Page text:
Iowa football gears up for another November top-10 matchup

The Hawkeyes are no strangers to top-10 November matchups in Kinnick Stadium. Now, the mentality from their 2017 win over Ohio State is an important stepping stone for facing No. 7 Minnesota.

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Nick Rohlman

Iowa quarterback Nate Stanley points out a linebacker during Iowa's game against Ohio State at Kinnick Stadium on Saturday, Nov. 4, 2017. The Hawkeyes defeated the Buckeyes 55 to 24.

Anna Kayser, Sports Editor

The last time Iowa played an afternoon game in Kinnick Stadium against a top 10 team, quarterback Nate Stanley and company erupted for a 55-24 win over Ohio State in 2017 to knock it out of the College Football Playoff race.

The Hawkeyes are no stranger to these kinds of wins. This week marked three years since Keith Duncan’s clutch field goal to knock off undefeated Michigan in 2016, as well.

This week poses a chance for Iowa to continue its reign over undefeated Big Ten teams in November, and its next victim is No. 7 Minnesota. The Golden Gophers, who just knocked off Penn State, have proven they can play with the best teams. For Iowa, that 2017 win against Ohio State holds a strong point of emphasis.

“I think if we can come out and just play loose and just go out there and really just give it all for 60 minutes. That’s really all we can ask for,” Stanley said. “I think that’s something that we did when we played Ohio State two years ago. Obviously, that turned out pretty well for us.”

Even from the stands during games, it’s easy to see when Iowa’s offense tries to rush things and puts pressure on itself. Now, with the Hawkeyes seemingly out of the Big Ten West race, they are playing to be a 10-win team and climb up in the bowl game selection process.

As with the game against Ohio State, the team with the most to lose is the team that has to face the Kinnick Stadium atmosphere.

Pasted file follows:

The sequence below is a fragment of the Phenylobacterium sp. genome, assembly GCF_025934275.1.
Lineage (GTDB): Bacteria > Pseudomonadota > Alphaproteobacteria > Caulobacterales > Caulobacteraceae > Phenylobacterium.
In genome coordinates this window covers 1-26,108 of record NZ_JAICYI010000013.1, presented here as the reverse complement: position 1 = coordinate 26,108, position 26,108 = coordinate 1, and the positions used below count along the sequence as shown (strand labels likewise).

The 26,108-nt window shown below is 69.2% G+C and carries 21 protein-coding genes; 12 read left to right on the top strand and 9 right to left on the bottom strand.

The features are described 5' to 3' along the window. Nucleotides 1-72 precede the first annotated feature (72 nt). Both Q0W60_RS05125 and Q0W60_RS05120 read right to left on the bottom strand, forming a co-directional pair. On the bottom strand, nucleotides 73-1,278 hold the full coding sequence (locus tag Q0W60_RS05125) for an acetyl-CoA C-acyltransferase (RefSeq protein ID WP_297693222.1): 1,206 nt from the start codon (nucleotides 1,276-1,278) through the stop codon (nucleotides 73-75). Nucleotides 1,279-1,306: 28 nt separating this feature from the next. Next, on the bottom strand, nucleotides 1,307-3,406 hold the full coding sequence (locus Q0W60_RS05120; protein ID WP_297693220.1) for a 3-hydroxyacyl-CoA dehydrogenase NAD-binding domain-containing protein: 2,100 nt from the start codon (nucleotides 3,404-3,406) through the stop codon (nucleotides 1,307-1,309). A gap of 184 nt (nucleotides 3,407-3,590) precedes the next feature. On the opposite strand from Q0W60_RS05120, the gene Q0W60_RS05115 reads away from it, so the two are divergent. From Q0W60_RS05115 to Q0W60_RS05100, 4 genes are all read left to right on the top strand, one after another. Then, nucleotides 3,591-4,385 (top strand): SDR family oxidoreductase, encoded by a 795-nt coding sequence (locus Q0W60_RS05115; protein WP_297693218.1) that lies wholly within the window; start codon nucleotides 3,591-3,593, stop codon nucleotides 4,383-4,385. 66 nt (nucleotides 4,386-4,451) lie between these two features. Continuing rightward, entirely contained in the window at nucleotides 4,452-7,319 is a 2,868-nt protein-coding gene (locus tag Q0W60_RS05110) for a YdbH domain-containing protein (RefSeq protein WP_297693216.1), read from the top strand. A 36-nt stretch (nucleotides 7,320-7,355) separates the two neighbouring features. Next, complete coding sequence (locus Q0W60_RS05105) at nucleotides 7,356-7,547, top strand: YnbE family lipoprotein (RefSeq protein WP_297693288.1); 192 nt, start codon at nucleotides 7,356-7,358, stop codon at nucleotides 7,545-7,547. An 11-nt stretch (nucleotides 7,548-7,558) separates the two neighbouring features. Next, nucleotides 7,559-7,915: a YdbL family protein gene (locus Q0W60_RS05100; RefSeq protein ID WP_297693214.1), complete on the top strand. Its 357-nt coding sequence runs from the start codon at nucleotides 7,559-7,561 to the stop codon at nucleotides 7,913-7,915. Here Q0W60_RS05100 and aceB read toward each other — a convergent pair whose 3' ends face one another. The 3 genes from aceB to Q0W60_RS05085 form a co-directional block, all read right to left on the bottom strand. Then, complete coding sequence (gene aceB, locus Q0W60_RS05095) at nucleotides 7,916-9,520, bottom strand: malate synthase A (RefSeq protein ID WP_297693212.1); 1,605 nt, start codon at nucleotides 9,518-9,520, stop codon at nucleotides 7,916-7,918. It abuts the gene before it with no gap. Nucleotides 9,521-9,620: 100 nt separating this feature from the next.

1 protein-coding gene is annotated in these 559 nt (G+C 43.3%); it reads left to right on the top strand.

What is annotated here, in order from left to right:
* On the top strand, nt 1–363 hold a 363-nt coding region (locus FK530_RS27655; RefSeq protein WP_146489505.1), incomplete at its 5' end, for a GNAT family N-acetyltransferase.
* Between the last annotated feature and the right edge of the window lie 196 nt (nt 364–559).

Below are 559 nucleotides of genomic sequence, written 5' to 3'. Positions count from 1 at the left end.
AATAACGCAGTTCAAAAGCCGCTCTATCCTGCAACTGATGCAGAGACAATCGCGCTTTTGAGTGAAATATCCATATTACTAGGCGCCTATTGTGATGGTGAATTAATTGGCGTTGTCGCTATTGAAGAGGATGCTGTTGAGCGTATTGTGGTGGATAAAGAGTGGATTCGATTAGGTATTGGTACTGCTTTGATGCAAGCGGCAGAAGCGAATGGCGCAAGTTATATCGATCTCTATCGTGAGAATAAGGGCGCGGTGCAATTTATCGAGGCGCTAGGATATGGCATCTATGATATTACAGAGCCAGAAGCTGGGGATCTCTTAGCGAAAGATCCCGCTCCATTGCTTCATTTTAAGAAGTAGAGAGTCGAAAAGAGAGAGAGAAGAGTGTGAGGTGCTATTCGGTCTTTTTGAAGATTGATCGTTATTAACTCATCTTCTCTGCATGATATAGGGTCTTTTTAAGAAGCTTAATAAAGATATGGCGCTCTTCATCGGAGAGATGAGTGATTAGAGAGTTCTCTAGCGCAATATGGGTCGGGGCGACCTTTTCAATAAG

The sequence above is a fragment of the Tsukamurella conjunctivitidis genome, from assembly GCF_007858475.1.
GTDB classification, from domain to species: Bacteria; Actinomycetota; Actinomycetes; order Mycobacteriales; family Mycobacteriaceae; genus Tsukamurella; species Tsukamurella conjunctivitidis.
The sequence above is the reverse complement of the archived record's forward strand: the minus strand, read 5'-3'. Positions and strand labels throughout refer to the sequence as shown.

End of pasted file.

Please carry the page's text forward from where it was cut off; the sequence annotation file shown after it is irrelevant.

“[We have to] just go out there and play like there’s nothing to lose,” Stanley said. “I think most of the pressure is on their shoulders. Obviously, we put a lot of pressure on ourselves to play the best that we can, but they’re the ones that kind of control their own destiny right now.”

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Coming off of a 24-22 loss to Wisconsin, in which Iowa’s offense turned on the burners for the second half after amassing only 27 passing yards through 30 minutes, the mentality is the same as it always has been under head coach Kirk Ferentz — after 24 hours, move on.

Iowa had a chance to bounce back from a loss at Michigan and at home against Penn State, but it took the loss. This weekend is a new chance at righting the ship.

“There’s always a little residue there,” Ferentz said. “But at some point, you’ve got to get your attention, and when you play a team like Minnesota — 9-0 football team — that shows you how important every second is. We can’t be looking backwards; we have to be looking out the front window here and doing what we can do to get ready for a really tough opponent.”

This season, Iowa has beaten the teams that it should have beaten and lost to the teams that it was underdogs against. This weekend is about making sure there isn’t a drop off between levels for the Hawkeyes.

“We need to be at the level that maximizes our play,” Stanley said. “We can’t overhype ourselves or be too low. I think everybody has optimum level of arousal when they play their best. I think it’s on ourselves to make sure we’re on that level.”

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